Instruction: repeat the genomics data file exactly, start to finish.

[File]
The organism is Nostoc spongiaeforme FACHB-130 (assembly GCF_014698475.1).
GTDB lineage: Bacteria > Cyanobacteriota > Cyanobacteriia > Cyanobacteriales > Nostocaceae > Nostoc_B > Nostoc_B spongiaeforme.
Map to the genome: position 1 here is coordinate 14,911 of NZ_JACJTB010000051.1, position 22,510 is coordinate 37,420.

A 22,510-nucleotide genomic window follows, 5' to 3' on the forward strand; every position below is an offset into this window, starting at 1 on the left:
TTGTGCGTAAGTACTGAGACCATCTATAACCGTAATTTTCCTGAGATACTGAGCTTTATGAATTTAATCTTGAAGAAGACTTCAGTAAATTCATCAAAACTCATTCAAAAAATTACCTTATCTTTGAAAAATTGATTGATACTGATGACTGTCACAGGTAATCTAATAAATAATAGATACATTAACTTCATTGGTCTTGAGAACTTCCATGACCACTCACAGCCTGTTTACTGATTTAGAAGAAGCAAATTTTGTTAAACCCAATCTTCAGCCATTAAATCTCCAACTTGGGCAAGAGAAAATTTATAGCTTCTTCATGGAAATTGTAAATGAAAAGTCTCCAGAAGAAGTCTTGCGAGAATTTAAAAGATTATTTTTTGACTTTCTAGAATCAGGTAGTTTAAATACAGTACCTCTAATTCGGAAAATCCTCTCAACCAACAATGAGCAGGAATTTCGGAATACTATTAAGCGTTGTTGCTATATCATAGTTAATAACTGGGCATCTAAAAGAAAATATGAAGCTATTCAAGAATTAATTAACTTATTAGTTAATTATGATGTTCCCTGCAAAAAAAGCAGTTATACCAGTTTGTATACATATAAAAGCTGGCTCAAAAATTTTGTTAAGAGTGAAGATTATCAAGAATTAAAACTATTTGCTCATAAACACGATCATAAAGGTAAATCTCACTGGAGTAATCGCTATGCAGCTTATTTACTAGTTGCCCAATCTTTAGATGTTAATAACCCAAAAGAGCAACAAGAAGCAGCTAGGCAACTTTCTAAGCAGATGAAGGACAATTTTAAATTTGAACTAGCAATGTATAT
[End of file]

The organism is Nostoc spongiaeforme FACHB-130 (assembly GCF_014698475.1).
GTDB lineage: Bacteria > Cyanobacteriota > Cyanobacteriia > Cyanobacteriales > Nostocaceae > Nostoc_B > Nostoc_B spongiaeforme.
Map to the genome: position 1 here is coordinate 14,911 of NZ_JACJTB010000051.1, position 22,510 is coordinate 37,420.

A 22,510-nucleotide genomic window follows, 5' to 3' on the forward strand; every position below is an offset into this window, starting at 1 on the left:
TTGTGCGTAAGTACTGAGACCATCTATAACCGTAATTTTCCTGAGATACTGAGCTTTATGAATTTAATCTTGAAGAAGACTTCAGTAAATTCATCAAAACTCATTCAAAAAATTACCTTATCTTTGAAAAATTGATTGATACTGATGACTGTCACAGGTAATCTAATAAATAATAGATACATTAACTTCATTGGTCTTGAGAACTTCCATGACCACTCACAGCCTGTTTACTGATTTAGAAGAAGCAAATTTTGTTAAACCCAATCTTCAGCCATTAAATCTCCAACTTGGGCAAGAGAAAATTTATAGCTTCTTCATGGAAATTGTAAATGAAAAGTCTCCAGAAGAAGTCTTGCGAGAATTTAAAAGATTATTTTTTGACTTTCTAGAATCAGGTAGTTTAAATACAGTACCTCTAATTCGGAAAATCCTCTCAACCAACAATGAGCAGGAATTTCGGAATACTATTAAGCGTTGTTGCTATATCATAGTTAATAACTGGGCATCTAAAAGAAAATATGAAGCTATTCAAGAATTAATTAACTTATTAGTTAATTATGATGTTCCCTGCAAAAAAAGCAGTTATACCAGTTTGTATACATATAAAAGCTGGCTCAAAAATTTTGTTAAGAGTGAAGATTATCAAGAATTAAAACTATTTGCTCATAAACACGATCATAAAGGTAAATCTCACTGGAGTAATCGCTATGCAGCTTATTTACTAGTTGCCCAATCTTTAGATGTTAATAACCCAAAAGAGCAACAAGAAGCAGCTAGGCAACTTTCTAAGCAGATGAAGGACAATTTTAAATTTGAACTAGCAATGTATAT